A warn­ing to In­ter­net gi­ants

Los Angeles Times - - OPINION -

Al­pha­bet Inc.’s most suc­cess­ful prod­uct — the Google search engine — may now be its most prob­lem­atic. On Tues­day, the Euro­pean Com­mis­sion’s top an­titrust reg­u­la­tor levied a $2.7-bil­lion fine against Al­pha­bet and Google for the way the search engine han­dles re­quests for in­for­ma­tion about prod­ucts.

Specif­i­cally, Com­mis­sioner Mar­grethe Vestager said that Google skewed its re­sults to bury links to ri­val com­pa­nies’ com­par­i­son shop­ping sites while promi­nently fea­tur­ing its own ser­vice, Google Shop­ping. Google re­sponded that it’s sim­ply try­ing to give users what they want and de­nied “fa­vor­ing our­selves, or any par­tic­u­lar site or seller.” It has a lot at stake: Google has in­te­grated many dif­fer­ent of­fer­ings into its search engine, in­clud­ing its map­ping and travel ser­vices. The prin­ci­ple ad­vanced by Vestager, how­ever, is a good one: Gi­ant on­line com­pa­nies should not be able to take ad­van­tage of their dom­i­nance in one field to hurt com­peti­tors in an­other.

It’s a les­son that Mi­crosoft laid out — in­vol­un­tar­ily — for the tech com­pa­nies that would fol­low in its wake. The soft­ware com­pany built a near mo­nop­oly in the mar­ket for per­sonal com­puter op­er­at­ing sys­tems, then in­te­grated a se­ries of un­re­lated prod­ucts into its Win­dows op­er­at­ing sys­tem, in­clud­ing a Web browser and a dig­i­tal me­dia player. Those moves helped de­stroy what had un­til then been the lead­ing browser maker while drain­ing mar­ket share from the pi­o­neer­ing maker of stream­ing soft­ware, bring­ing down the wrath of the U.S. De­part­ment of Jus­tice in the late 1990s.

Google’s ar­gu­ment echoes the one Mi­crosoft made: It in­te­grated Google Shop­ping, which of­fers links to prod­ucts at sites that ad­ver­tise on Google, into its search engine be­cause that gave users quicker ac­cess to the in­for­ma­tion they were seek­ing. And in the United States, the key ques­tion in an­titrust law is whether a com­pany’s be­hav­ior hurts users, not whether it hurts the com­pany’s com­peti­tors.

Euro­pean reg­u­la­tors fo­cus more on com­peti­tors, but they re­ally are two sides of the same coin. If com­peti­tors are un­fairly closed out, the public can miss out on the very real ben­e­fits that vig­or­ous com­pe­ti­tion pro­vides.

At the same time, it’s un­de­ni­able that the public has wel­comed vir­tual mo­nop­o­lies in search, so­cial me­dia and other ser­vices in the In­ter­net era. A large part of the ap­peal of sites like Face­book, Twit­ter and Snapchat is that so many peo­ple use them. There’s a net­work ef­fect for so­cial me­dia apps in par­tic­u­lar — the more peo­ple who use the ser­vice, the more valu­able it be­comes to them.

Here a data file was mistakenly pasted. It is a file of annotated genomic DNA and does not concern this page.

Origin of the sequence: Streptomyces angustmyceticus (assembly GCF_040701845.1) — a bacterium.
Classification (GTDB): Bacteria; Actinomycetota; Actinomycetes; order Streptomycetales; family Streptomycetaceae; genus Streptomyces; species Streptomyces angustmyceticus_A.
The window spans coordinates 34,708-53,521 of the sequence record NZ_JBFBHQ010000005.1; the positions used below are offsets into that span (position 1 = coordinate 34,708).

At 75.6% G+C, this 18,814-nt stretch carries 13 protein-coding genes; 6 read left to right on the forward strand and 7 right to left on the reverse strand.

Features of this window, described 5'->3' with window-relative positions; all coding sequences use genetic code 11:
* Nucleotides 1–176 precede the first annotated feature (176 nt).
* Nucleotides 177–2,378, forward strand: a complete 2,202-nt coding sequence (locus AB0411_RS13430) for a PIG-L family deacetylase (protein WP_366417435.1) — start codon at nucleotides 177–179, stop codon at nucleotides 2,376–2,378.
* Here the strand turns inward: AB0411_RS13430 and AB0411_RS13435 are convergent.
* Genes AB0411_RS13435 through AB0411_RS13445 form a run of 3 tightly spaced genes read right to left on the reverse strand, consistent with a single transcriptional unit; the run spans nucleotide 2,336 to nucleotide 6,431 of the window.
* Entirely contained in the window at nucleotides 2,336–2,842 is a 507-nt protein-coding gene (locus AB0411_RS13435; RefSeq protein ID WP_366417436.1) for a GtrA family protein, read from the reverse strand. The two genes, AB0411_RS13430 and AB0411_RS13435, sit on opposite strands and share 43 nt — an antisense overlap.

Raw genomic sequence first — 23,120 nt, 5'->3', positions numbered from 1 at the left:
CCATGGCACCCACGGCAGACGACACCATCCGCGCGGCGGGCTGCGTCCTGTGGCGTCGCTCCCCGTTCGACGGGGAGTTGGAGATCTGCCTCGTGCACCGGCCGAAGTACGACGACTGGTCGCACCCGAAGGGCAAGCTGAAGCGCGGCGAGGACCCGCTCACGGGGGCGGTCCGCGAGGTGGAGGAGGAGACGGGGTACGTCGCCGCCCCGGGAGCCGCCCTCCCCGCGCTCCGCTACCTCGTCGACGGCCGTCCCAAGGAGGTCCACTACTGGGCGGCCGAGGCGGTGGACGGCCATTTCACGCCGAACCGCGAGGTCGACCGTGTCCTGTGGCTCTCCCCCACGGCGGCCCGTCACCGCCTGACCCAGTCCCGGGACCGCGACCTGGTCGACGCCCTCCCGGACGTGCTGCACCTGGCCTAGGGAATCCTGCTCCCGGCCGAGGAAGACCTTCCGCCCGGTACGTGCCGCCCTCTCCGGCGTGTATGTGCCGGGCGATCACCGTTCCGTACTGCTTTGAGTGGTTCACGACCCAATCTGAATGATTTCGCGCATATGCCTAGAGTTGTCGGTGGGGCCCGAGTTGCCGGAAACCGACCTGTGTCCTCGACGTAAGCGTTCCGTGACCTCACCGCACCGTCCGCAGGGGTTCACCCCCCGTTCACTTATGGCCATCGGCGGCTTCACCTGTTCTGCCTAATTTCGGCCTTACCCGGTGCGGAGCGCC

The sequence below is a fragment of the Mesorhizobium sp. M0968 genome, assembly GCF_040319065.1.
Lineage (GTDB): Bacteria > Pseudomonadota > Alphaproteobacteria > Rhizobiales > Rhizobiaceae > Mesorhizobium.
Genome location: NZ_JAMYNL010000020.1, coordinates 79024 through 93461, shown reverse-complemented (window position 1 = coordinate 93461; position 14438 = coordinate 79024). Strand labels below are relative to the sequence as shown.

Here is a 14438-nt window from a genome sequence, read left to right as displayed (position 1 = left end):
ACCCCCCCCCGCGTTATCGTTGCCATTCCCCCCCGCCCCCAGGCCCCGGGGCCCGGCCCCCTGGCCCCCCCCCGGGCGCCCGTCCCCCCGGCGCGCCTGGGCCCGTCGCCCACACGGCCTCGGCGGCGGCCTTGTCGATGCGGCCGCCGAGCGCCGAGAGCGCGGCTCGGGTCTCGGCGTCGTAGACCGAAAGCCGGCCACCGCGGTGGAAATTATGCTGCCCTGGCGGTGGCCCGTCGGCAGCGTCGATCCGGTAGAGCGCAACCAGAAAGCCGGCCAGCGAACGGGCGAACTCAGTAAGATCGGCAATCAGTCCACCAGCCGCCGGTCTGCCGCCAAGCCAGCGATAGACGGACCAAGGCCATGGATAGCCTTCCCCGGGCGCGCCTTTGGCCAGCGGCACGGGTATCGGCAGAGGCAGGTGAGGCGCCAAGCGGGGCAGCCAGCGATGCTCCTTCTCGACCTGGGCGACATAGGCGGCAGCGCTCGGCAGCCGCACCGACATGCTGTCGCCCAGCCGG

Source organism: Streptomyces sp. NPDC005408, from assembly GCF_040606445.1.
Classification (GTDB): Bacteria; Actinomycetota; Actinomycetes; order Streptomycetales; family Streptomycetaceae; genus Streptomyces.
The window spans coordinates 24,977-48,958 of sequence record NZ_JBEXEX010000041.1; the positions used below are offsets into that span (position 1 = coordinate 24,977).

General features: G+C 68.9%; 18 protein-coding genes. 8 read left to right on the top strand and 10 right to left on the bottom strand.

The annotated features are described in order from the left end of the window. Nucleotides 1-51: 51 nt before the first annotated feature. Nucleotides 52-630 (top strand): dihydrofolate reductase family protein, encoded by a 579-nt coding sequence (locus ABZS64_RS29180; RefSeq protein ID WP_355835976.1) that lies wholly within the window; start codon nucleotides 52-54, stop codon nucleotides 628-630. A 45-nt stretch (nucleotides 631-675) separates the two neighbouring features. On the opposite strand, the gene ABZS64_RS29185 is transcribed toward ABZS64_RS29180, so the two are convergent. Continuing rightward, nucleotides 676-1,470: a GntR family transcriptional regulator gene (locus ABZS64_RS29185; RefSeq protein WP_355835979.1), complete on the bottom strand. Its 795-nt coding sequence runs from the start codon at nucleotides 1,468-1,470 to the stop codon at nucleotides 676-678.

Mean­while, start-ups come out of nowhere to cre­ate whole new cat­e­gories of must-have apps and prod­ucts on­line. That means dom­i­nant com­pa­nies have to in­no­vate too, or else they can eas­ily change from to­day’s thing to yes­ter­day’s (see: MyS­pace, Ya­hoo). And of­ten, that in­no­va­tion in­volves find­ing a bet­ter way to do some­thing that a com­peti­tor is do­ing.

The chal­lenge for reg­u­la­tors is to pro­vide the big com­pa­nies space to try new things with­out run­ning roughshod over the mar­ket, clos­ing out other com­pa­nies and re­duc­ing con­sumer choice, which will ul­ti­mately lead to less in­no­va­tion. A good place to start is with cases where there is ev­i­dence of in­ten­tional un­der­min­ing of com­peti­tors — where a dom­i­nant com­pany al­ters the plat­form it pro­vides not just to fea­ture its own ser­vices, but to make it harder to find or use its ri­vals’.

Euro­pean and U.S. reg­u­la­tors also need a com­mon ap­proach to pro­tect­ing com­pe­ti­tion and in­no­va­tion. Oth­er­wise, in­com­pat­i­ble reg­u­la­tory schemes could ef­fec­tively fence off parts of the In­ter­net, re­quir­ing com­pa­nies to of­fer dif­fer­ent prod­ucts and ser­vices in dif­fer­ent parts of the world.

If Al­pha­bet fails to com­ply with the com­mis­sion’s or­der, it could face a huge ad­di­tional penalty: daily fines of up to 5% of its aver­age global rev­enues. That’s a pow­er­ful warn­ing to In­ter­net gi­ants not to in­no­vate in ways that dis­crim­i­nate against com­peti­tors. Reg­u­la­tors must be care­ful, though, not to stop them from in­no­vat­ing at all.

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